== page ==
The U.S. wastes a stunning amount of food — 40 percent of what we produce, according to Jonathan Bloom, author of American Wasteland. That’s way above the already-staggering global average of one third. That means that 40 percent of the energy, water, and fuel we put into farming goes straight into the trash. All in all, Bloom says, “2 percent of all U.S. energy goes to food we’re throwing away.”
And this waste is built into the system. Farmers are forced to toss crops that aren’t up to aesthetic standards, and often have to plow under whole fields if the market value isn’t high enough to pay for labor. Given that they’ll often plant backup fields in case it’s a low-yield year, this means that farmers are almost never harvesting everything they plant. Getting to market isn’t the end of the wastefulness, either; distributors will dump anything they can’t sell. And that’s all before it even gets to your refrigerator, where you KNOW you let it rot in favor of eating Chipotle every day for a week. (Okay, sure, not YOU. Those other guys. The ones you’re judging right now.)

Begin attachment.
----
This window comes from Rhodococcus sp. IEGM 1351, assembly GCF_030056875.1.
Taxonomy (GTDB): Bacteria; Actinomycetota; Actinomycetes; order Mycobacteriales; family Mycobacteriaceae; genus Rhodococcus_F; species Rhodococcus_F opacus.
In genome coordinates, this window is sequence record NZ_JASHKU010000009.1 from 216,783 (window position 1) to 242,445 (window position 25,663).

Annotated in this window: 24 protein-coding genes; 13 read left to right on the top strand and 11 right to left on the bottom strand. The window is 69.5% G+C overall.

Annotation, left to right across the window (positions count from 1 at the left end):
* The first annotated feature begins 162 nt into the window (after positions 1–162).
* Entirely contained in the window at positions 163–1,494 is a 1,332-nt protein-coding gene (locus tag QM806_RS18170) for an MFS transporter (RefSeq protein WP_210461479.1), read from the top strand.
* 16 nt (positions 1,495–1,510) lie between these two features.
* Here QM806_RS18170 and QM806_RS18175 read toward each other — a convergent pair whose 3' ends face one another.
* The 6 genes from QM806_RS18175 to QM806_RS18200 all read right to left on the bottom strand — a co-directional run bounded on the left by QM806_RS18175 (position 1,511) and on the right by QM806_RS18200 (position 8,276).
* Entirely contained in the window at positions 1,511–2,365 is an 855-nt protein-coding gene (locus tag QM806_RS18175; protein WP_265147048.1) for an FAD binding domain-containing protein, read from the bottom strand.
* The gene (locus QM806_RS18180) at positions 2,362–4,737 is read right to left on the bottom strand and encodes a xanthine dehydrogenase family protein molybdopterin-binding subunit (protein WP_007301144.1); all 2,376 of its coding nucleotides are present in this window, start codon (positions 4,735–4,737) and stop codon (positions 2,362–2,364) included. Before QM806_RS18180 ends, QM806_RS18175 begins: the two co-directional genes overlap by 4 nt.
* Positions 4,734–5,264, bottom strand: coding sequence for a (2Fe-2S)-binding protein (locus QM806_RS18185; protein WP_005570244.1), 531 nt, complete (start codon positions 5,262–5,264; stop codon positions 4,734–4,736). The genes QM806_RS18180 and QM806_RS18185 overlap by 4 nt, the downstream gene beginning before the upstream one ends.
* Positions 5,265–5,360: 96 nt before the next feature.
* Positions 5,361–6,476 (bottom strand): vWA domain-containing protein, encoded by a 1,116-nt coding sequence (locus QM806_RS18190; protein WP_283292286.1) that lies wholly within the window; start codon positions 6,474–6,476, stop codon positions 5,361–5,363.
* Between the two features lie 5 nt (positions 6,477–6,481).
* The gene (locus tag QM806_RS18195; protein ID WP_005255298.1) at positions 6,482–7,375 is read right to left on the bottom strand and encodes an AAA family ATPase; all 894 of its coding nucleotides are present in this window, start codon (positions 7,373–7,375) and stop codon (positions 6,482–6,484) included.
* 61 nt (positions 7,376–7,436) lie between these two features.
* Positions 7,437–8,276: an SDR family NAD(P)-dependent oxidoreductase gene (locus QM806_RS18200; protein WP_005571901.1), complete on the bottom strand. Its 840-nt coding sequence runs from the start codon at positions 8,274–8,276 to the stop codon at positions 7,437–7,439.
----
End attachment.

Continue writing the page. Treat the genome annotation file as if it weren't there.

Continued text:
Bloom, who is clearly a master of the soundbite, says we’re “aiding climate change from our kitchen trashcans.” But he has a few ideas on how we can mitigate the problem:
- Outlaw organic matter in landfills. You buy it, you sell it — or eat it, or compost it, but you can’t just dump it. Norway and Nova Scotia have already done this.
- Provide incentives for farmers to harvest everything they grow (to balance out all the DISincentives).
- Beefed-up “gleaning programs,” which involve distributing unmarketable but perfectly good crops to food banks, school cafeterias, and so forth.
- Public awareness campaigns. Our recommended billboard slogans: “For goodness’ sake, there are children starving in Africa” and “How can you have any pudding if you don’t eat your wheat?”